Tyler Robbins Fitness

Tyler Robbins has his B.Sc. in Biochemistry: Pre-Medical, is a Certified Strength and Conditioning Specialist (CSCS) through the National Strength and Conditioning Association (NSCA), is certified through USA Weightlifting, and a CrossFit Level 2 Trainer.

Foam roll for better recovery

If you haven't been using a foam roller as part of your health and fitness regimen, well, shame on you. Read on to see how beneficial it is to give yourself a little self-massage. If, however, you have been foam rolling to your heart's content, well, let me explain just how awesome FR (and you) is!

Check out a recent study published in the Medicine & Science in Sports & Exercise:

Purpose: The objective of this study is to understand the effectiveness of foam rolling (FR) as a recovery tool after exercise-induced muscle damage, analyzing thigh girth, muscle soreness, range of motion (ROM), evoked and voluntary contractile properties, vertical jump, perceived pain while FR, and force placed on the foam roller.
Methods: Twenty male subjects (≥3 yr of strength training experience) were randomly assigned into the control (n = 10) or FR (n = 10) group. All the subjects followed the same testing protocol. The subjects participated in five testing sessions: 1) orientation and one-repetition maximum back squat, 2) pretest measurements, 10 × 10 squat protocol, and POST-0 (posttest 0) measurements, along with measurements at 3) POST-24, 4) POST-48, and 5) POST-72. The only between-group difference was that the FR group performed a 20-min FR exercise protocol at the end of each testing session (POST-0, POST-24, and POST-48).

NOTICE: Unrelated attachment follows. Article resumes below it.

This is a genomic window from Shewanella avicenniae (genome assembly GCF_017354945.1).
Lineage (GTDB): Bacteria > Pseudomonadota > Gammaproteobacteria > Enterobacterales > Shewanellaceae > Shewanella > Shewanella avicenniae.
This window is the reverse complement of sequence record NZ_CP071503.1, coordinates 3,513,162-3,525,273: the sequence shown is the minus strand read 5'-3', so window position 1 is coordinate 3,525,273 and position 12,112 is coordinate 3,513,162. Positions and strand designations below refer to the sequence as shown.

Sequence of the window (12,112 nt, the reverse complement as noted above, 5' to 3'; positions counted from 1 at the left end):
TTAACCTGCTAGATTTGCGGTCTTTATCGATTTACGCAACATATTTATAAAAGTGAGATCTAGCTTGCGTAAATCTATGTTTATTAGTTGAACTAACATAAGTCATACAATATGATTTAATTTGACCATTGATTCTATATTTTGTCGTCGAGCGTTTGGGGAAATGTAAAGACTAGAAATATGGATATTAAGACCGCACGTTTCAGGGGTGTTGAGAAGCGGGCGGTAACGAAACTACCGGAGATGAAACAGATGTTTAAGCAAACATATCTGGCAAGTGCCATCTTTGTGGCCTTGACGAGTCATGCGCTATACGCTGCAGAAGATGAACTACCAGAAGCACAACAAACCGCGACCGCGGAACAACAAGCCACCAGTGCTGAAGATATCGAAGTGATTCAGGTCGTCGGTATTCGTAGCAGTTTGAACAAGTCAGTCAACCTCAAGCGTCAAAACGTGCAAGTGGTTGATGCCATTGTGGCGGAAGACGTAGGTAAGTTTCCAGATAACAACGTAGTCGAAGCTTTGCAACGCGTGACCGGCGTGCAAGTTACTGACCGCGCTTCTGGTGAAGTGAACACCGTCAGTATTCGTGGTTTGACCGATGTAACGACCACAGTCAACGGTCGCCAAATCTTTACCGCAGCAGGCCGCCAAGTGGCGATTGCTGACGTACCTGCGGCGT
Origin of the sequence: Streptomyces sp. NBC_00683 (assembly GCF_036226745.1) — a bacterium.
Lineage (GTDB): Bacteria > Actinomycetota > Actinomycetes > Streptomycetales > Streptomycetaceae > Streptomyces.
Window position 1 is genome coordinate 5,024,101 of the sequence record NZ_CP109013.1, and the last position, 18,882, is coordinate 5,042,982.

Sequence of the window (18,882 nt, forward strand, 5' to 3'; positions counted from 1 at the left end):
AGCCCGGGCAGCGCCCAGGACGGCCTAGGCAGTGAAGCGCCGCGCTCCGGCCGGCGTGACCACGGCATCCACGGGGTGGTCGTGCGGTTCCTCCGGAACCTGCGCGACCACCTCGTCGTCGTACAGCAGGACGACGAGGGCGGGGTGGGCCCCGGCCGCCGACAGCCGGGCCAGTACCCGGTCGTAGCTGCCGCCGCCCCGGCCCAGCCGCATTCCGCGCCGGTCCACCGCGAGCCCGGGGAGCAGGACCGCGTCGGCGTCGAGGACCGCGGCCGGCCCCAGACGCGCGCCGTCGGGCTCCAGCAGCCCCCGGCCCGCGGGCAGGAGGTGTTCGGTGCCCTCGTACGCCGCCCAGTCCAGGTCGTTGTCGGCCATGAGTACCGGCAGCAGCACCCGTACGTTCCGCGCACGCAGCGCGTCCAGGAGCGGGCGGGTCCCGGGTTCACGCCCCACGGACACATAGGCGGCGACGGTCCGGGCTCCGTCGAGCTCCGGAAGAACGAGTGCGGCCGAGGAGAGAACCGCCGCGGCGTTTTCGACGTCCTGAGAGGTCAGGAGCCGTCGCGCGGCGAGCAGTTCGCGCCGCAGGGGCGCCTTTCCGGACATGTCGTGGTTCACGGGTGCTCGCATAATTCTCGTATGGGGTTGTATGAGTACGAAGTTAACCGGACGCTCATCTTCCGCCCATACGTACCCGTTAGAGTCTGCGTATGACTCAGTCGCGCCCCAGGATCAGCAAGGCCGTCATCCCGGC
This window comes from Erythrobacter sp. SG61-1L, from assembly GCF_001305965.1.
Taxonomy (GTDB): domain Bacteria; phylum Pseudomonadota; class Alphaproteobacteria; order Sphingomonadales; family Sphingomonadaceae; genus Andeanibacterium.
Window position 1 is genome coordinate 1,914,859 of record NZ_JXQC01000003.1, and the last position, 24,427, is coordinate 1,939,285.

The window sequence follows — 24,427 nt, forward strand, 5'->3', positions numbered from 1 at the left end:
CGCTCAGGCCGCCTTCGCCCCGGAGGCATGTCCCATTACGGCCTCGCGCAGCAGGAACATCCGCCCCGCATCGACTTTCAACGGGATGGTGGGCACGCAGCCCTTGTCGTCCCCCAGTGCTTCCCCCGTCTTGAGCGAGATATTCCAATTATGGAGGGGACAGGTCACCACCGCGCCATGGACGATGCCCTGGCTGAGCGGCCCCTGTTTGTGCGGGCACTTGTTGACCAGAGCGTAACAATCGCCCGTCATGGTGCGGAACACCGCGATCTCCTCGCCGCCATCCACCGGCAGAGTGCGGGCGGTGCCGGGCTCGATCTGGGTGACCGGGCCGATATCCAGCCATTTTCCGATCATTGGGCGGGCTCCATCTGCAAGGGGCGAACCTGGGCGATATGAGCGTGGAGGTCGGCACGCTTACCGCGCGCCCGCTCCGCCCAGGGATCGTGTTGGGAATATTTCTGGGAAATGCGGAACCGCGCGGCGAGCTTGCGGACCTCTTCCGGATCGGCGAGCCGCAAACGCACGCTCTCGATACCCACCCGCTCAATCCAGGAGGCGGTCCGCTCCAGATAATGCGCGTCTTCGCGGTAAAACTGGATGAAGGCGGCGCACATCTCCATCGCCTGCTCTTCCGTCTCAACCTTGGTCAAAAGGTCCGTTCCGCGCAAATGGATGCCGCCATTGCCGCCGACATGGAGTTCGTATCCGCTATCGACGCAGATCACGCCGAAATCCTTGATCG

Results: FR substantially reduced muscle soreness at all time points while substantially improving ROM. FR negatively affected evoked contractile properties with the exception of half relaxation time and electromechanical delay (EMD), with FR substantially improving EMD. Voluntary contractile properties showed no substantial between-group differences for all measurements besides voluntary muscle activation and vertical jump, with FR substantially improving muscle activation at all time points and vertical jump at POST-48. When performing the five FR exercises, measurements of the subjects’ force placed on the foam roller and perceived pain while FR ranged between 26 and 46 kg (32%–55% body weight) and 2.5 and 7.5 points, respectively.
Conclusion: The most important findings of the present study were that FR was beneficial in attenuating muscle soreness while improving vertical jump height, muscle activation, and passive and dynamic ROM in comparison with control. FR negatively affected several evoked contractile properties of the muscle, except for half relaxation time and EMD, indicating that FR benefits are primarily accrued through neural responses and connective tissue.

This is great news for what you would consider to be the "Average Joe." Delayed Onset Muscle Soreness or DOMS is a complaint amongst a lot of exercisers/fitness enthusiasts. Sure, a bit of DOMS after a workout feels pretty good, at least for me. It is a that mental signal letting you know that you worked hard and are improving yourself. On the other hand, if you can't walk properly for a few days then other means should be taken to help prevent that level of soreness.

For athletes this is great news as well. Whether you are a professional hockey, football, tennis player, or even a body builder or strength athlete, the quicker your body can turn around and recover from a training session allows you to train more effectively and more frequently, increasing your chance of success.

One thing should be noted, however:

FR negatively affected several evoked contractile properties of the muscle

Basically, foam rolling negatively affected muscle's ability to contract, or generate force (strength). So, foam rolling should be kept to your post-workout recovery, rather than prior to your training, according to this study.